Greg Berlanti’s cinematic career may have gotten off to a bumpy start with 2010s Life As We Know It, but since then he’s gone from strength to strength on the small screen. He’s been the main creative force behind CW’s DC universe, producing Arrow, The Flash, Legends Of Tomorrow, and Supergirl, as well as working on shows such as Blindspot, and Riverdale. His return to the big screen sees him adapting the novel “Simon Vs the Homo Sapien Agenda.” I’m a fan of Berlanti’s TV universe but I’ve never read the book. I do know that Berlanti applies the same formula to all his shows, every episode has to have action, laughs, and a whole lot of heart. That formula is on full display in Love, Simon.

 

Love, Simon is the story of Simon Spier, a normal high schooler who enjoys hanging out with his friends, listening to music, and loves his family. He has a secret though, he’s gay. Whilst struggling to deal with how to approach his sexuality another kid at the school anonymously comes out on social media. Simon starts to privately email the individual calling himself Blue, using the pseudonym Jacques. As their online relationship begins to bloom, Simon starts to fall for his new pen pal, whilst trying to figure out who the person on the other side of the keyboard actually is. Along the way trying to figure out how to reveal his secret to his friends and family.

 

The film is completely warm, and charming. Berlanti balances the laughs and feels perfectly. The years of TV have honed his skills, and he takes his audience on an emotional rollercoaster of a ride. The characters are relatable, believeable, and immensely likeable. The casting is spot on, and by using some of the best young actors working on TV today, the friendships all feel honest, and there is a real sense of chemistry between them. When it first started, I was worried that the style of the film was cleaving to close to the generically perfect teenage life, but Berlanti uses this to show us the Hetero-normal life that Simon is living, and makes us feel both Simon’s dread at the idea of coming out, believing that everything he loves will change if he does, and the unfairness of the situation. If at times the film does feel too cookie cutter, it’s to serve a heart-warming story with a great message.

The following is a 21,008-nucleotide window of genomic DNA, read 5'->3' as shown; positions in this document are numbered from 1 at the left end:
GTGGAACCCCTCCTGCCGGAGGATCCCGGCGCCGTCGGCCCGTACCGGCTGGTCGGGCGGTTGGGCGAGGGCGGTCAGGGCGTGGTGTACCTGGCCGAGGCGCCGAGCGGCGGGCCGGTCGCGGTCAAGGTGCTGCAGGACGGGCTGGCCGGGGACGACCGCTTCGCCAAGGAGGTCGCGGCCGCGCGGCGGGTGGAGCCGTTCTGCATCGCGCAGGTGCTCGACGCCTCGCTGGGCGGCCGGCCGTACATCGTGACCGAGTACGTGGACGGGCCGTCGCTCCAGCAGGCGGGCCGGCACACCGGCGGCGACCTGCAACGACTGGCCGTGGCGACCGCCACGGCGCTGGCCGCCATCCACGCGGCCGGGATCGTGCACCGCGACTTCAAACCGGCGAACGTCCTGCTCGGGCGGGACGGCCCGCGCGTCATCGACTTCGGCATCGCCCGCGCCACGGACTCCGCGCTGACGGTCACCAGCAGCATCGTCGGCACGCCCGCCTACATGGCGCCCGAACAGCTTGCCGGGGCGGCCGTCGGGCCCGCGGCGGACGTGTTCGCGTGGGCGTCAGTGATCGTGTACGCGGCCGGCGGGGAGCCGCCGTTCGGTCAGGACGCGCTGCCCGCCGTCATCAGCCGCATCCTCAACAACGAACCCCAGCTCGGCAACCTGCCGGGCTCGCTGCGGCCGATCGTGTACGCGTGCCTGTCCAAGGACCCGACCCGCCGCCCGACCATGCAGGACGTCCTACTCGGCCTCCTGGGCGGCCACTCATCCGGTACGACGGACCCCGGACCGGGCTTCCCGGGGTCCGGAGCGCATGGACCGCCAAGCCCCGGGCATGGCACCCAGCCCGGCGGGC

The direction is good throughout. Berlanti recalls recent coming-of-age story Perks Of Being A Wallflower, and rom-com 500 Days of Summer, balancing his teen drama with hilarious fantasy sequences. It’s a refreshing story as well. It’s something not seen too often, a great teen rom-com, viewed through different eyes. It’s incredibly refreshing. The performances are all good as well. Jennifer Garner and Josh Duhamel make the most of their supportive parents roles, whilst  Simon’s group of friends are a charismatic bunch. Nick Robinson though is fantastic. He carries the film incredibly well, bringing both the warmth and charm to the character of Simon, and makes him feel 100% real. I have to mention the soundtrack as well, executively produced by Jack Antonoff, it’s great, and actually seems like the songs teenagers listen to.

 

I was was completely charmed by this movie. It manipulated me in all the right ways. I laughed, I cried, and felt every moment of tension. It’s a fantastic coming-of-age story, combined with a great coming out story. It’s about a character finding his identity, and has a brilliant central message. Berlanti has owned his own corner of the small screen, here’s hoping that he continues to branch out and make movies as likeable as this one.

 

8/10